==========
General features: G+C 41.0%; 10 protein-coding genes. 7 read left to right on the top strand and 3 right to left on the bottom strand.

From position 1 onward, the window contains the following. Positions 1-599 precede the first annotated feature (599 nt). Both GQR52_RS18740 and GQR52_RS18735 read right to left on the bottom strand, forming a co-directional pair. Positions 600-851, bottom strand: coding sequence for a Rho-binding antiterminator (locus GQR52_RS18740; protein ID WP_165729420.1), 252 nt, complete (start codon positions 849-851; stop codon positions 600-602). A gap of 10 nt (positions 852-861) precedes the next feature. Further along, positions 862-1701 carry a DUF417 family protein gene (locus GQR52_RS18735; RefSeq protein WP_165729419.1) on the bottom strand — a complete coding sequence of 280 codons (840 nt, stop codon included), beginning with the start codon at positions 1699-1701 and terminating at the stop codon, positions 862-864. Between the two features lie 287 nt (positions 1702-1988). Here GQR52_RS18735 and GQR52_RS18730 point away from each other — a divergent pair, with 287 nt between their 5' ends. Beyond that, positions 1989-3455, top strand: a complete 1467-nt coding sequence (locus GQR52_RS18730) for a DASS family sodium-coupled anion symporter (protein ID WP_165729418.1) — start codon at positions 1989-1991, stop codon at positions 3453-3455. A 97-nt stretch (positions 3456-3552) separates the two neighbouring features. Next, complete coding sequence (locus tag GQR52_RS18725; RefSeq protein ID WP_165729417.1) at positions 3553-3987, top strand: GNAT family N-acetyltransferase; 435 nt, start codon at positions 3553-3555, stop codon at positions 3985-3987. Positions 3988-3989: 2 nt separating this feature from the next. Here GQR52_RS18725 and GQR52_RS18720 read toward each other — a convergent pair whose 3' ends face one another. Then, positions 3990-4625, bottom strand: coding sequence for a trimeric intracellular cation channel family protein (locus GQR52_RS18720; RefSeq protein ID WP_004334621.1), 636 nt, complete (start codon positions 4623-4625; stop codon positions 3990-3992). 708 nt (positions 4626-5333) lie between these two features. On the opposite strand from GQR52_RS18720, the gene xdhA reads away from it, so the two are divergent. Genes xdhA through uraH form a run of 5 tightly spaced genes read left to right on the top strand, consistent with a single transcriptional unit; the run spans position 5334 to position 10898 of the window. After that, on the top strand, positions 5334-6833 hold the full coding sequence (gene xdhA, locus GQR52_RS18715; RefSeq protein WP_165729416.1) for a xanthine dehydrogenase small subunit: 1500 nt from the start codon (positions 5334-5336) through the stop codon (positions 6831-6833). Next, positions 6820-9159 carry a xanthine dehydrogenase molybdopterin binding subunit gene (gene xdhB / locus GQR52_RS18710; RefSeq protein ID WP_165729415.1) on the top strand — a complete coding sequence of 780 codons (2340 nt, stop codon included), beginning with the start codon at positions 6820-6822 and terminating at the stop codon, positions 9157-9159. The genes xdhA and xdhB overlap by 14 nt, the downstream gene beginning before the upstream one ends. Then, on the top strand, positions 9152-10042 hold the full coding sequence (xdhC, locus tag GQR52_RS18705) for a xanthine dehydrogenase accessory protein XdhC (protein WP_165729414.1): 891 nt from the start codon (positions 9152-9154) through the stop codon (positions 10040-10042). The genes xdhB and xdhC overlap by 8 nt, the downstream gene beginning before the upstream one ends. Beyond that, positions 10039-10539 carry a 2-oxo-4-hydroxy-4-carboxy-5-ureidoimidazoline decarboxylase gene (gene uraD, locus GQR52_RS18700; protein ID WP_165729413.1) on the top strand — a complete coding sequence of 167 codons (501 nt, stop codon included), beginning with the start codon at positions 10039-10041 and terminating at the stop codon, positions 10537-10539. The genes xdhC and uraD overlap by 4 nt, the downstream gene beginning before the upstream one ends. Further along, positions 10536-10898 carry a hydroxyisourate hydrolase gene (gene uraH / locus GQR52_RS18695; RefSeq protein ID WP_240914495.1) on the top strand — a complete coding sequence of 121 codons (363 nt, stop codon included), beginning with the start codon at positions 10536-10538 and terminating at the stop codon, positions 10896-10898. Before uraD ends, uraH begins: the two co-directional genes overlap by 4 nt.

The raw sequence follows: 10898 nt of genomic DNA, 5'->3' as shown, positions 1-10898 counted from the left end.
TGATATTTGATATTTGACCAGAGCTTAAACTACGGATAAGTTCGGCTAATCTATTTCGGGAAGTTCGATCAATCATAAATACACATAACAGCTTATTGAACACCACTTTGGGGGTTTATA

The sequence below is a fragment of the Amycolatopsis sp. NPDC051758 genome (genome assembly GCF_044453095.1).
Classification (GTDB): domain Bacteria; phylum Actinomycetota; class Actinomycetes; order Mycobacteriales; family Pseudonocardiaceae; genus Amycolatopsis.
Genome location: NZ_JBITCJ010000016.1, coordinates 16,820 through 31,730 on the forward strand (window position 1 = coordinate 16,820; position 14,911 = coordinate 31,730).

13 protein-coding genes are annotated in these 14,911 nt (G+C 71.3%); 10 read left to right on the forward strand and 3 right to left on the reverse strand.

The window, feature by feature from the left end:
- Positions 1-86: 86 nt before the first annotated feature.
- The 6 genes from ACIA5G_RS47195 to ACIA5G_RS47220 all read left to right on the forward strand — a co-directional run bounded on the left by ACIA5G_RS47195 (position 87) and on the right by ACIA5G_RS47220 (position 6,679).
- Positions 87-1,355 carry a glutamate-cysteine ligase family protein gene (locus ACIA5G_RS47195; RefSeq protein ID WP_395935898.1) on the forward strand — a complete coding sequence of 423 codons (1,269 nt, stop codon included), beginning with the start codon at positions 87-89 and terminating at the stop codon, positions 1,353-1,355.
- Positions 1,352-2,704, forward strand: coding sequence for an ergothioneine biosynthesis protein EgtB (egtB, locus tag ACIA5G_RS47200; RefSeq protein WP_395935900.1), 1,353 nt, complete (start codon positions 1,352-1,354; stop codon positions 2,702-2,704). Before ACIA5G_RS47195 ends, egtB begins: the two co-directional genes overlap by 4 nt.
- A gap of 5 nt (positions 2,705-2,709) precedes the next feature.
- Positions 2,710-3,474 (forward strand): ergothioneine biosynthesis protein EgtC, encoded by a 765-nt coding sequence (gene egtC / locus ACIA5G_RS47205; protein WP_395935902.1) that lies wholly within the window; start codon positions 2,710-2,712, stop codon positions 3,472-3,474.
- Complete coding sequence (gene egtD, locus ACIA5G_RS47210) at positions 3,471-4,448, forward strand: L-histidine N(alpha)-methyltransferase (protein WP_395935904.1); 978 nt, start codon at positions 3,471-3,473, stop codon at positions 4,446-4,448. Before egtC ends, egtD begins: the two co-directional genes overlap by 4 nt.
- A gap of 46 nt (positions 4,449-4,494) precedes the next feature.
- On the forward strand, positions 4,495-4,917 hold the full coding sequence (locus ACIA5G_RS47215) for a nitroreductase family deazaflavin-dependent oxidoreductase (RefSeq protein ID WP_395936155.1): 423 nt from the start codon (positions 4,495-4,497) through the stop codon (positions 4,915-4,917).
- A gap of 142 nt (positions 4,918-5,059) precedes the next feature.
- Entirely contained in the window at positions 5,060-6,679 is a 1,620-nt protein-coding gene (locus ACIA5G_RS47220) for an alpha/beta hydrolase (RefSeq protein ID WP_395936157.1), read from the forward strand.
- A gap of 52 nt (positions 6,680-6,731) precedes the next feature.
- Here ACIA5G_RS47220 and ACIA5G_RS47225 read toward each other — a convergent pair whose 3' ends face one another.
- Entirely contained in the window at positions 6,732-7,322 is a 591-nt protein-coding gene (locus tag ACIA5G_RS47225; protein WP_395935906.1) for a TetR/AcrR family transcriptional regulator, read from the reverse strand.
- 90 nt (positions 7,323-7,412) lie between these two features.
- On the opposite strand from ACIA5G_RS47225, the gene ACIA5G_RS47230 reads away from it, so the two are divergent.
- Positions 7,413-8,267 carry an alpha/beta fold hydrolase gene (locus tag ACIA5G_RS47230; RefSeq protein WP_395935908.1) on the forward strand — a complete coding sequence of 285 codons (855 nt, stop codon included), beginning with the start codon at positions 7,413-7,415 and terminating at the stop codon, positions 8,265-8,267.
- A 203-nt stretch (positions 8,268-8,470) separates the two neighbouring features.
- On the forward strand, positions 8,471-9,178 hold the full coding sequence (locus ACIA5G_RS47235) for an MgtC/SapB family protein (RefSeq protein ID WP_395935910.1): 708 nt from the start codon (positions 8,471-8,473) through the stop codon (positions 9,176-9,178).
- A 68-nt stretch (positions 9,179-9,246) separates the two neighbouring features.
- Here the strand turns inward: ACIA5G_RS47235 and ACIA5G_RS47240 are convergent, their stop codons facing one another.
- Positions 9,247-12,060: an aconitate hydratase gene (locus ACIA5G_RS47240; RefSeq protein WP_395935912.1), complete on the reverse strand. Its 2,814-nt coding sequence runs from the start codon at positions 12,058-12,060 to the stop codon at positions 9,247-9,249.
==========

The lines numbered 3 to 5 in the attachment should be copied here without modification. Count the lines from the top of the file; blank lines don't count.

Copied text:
The raw sequence follows: 10898 nt of genomic DNA, 5'->3' as shown, positions 1-10898 counted from the left end.
TGATATTTGATATTTGACCAGAGCTTAAACTACGGATAAGTTCGGCTAATCTATTTCGGGAAGTTCGATCAATCATAAATACACATAACAGCTTATTGAACACCACTTTGGGGGTTTATA

The sequence below is a fragment of the Amycolatopsis sp. NPDC051758 genome (genome assembly GCF_044453095.1).